Protestors Remove U.S. Flag and Raise Mexican Flag In Its Place at ICE Detention Center

Outside an U.S. Immigration and Customs Enforcement (ICE) detention center in Aurora, Colorado, hundreds of protestors gathered during a demonstration that resulted in a U.S. flag being brought down off the flag pole, and a Mexican flag raised in its place.

Protestors also reportedly spray-painted "Abolish ICE" on a "Blue Lives Matter" flag before hoisting that up as well.

The demonstration took place two days before the agency confirmed the launch of a multi-city operation seeking to round up at least 2,000 immigrant families for deportation. Denver is one of those cities, where 50,000 undocumented migrants currently live, according to reports.

The Denver Post said Aurora demonstration was part of a nationwide protest billed as "Lights for Liberty: A Vigil to End Human Concentration Camps." Organizers aimed to bring a stop to possible roundups in Denver and other major cities across the country and to "shine a light on the horrific abuses of the Trump administration in human detention camps," organizers said on Facebook.

ice detention center protest
"Protestors on @ICEgov property just pulled down the American flag and replaced it with the Mexican flag. The group by the doors is growing. Though most protestors are still on the street." Screen shot/Screen shot

The "Lights for Liberty" website describes the organization as "a coalition of people, many of whom are mothers, dedicated to human rights, and the fundamental principle behind democracy that all human beings have a right to life, liberty and dignity."

Roughly 13 miles from Denver, the rally at the Immigration and Customs Enforcement center in Aurora was just one of many similar events that took place at detention centers across the country. Chanting slogans like "free them all," a reported number of 2,000 people gathered to protest the upcoming ICE raids and what they allege to be inhumane conditions for the detainees.

Protestors on @ICEgov property just pulled down the American flag and replaced it with the Mexican flag. The group by the doors is growing. Though most protestors are still on the street.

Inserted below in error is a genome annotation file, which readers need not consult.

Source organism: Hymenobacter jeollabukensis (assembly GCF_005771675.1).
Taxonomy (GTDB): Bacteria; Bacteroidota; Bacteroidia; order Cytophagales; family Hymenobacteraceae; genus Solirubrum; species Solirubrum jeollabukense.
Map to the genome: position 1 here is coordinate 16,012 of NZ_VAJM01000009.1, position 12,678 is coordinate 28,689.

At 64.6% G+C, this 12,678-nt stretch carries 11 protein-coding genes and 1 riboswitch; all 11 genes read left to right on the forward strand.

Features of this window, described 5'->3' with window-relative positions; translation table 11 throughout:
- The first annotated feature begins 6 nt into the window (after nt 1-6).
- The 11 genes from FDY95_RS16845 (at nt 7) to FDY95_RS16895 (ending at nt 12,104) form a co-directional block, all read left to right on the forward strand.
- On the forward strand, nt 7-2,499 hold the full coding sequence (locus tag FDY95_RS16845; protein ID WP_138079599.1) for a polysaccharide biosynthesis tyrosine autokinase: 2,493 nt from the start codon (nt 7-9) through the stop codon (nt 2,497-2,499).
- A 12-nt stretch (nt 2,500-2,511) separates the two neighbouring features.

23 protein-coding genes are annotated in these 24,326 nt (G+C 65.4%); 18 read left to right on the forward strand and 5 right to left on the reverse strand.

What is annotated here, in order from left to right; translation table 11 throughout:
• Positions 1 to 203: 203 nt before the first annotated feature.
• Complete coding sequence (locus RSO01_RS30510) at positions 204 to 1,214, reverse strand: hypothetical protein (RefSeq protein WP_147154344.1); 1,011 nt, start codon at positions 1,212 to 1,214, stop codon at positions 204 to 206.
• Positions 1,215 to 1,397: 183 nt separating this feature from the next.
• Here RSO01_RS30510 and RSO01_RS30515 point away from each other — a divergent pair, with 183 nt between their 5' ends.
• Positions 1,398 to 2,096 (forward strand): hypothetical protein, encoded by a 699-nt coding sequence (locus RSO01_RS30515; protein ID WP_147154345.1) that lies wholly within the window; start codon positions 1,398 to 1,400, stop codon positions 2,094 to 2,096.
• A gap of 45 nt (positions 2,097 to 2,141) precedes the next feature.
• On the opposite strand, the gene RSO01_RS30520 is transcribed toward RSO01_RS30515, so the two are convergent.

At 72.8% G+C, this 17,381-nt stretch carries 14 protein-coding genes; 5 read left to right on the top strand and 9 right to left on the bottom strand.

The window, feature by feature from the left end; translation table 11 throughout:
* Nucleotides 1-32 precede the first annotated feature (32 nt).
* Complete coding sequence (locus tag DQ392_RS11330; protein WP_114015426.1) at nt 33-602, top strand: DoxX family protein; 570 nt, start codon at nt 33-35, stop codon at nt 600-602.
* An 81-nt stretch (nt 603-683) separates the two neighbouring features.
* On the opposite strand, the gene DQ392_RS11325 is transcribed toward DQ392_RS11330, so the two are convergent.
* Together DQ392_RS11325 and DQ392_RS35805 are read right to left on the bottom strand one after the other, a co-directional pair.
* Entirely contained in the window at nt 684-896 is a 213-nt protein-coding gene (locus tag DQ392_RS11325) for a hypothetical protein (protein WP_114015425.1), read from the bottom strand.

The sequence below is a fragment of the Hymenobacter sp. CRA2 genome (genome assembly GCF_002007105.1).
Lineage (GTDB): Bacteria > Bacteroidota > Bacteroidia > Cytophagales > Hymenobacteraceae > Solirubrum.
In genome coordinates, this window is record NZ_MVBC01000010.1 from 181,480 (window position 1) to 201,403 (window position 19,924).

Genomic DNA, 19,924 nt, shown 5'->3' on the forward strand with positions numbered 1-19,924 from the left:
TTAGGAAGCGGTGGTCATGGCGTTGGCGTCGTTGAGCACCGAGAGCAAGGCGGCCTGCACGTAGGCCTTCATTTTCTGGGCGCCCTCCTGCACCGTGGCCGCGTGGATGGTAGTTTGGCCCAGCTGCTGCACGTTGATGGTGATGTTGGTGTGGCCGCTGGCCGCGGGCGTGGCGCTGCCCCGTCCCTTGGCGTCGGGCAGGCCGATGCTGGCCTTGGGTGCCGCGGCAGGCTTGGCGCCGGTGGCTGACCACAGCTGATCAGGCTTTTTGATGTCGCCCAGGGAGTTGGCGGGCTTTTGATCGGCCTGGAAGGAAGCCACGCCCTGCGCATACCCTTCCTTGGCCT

— Matt Mauro (@mattmauronews) July 13, 2019

"We feel every person has the right to dignity. We also feel that immigrants are not being given the dignity that they deserve, like everyone else," Jason Hayman, who brought his four children to the rally in Aurora, told The Denver Post.

Protestors raised a Mexican flag on a flagpole directly in front of the facility after taking down a US flag. A Blue Lives Matter flag was also taking down, and spray-painted with the words "Abolish ICE" before being armed guards outside the center took down both flags, and reportedly re-hoisted the U.S. and Colorado flags in their place.

Since 1986, the Aurora center is privately run by the The Geo Group, which contracts with the federal government to operate detention facilities of various types. The center reportedly houses 150 detainees.

Now flying outside @ICEgov detention center in Aurora - an upside down and dirty American flag, Mexican flag and one with foul language. Protestors still here.

— Matt Mauro (@mattmauronews) July 13, 2019

Speaking to reporters Friday after announcing the resignation of Labor Secretary Alexander Acosta, President Donald Trump said that the previously announced nationwide immigration arrests will indeed start on Sunday, as had been reported by multiple news outlets.

"They're going to take people out, and they're going to bring them back to their countries," he said on Friday. "We're focused on criminals as much as we can, before we do anything else."

The ICE raids come after an earlier plan in late June to conduct mass immigration arrests stalled after receiving fierce pushback; Trump claimed he put the earlier plans on hold "at the request of Democrats."

In a statement to Newsweek, ICE refused to comment about the nature of Sunday's raids.

"Due to law-enforcement sensitivities and the safety and security of U.S. Immigration and Customs Enforcement personnel, the agency will not offer specific details related to enforcement operations," an ICE spokesperson said in a written statement. "As always, ICE prioritizes the arrest and removal of unlawfully present aliens who pose a threat to national security, public safety and border security. In fact, 90 percent of aliens arrested by ICE's Enforcement and Removal Operations component in FY2018 had either a criminal conviction(s), pending criminal charge(s), were an ICE fugitive, or illegally reentered the country after previously being removed."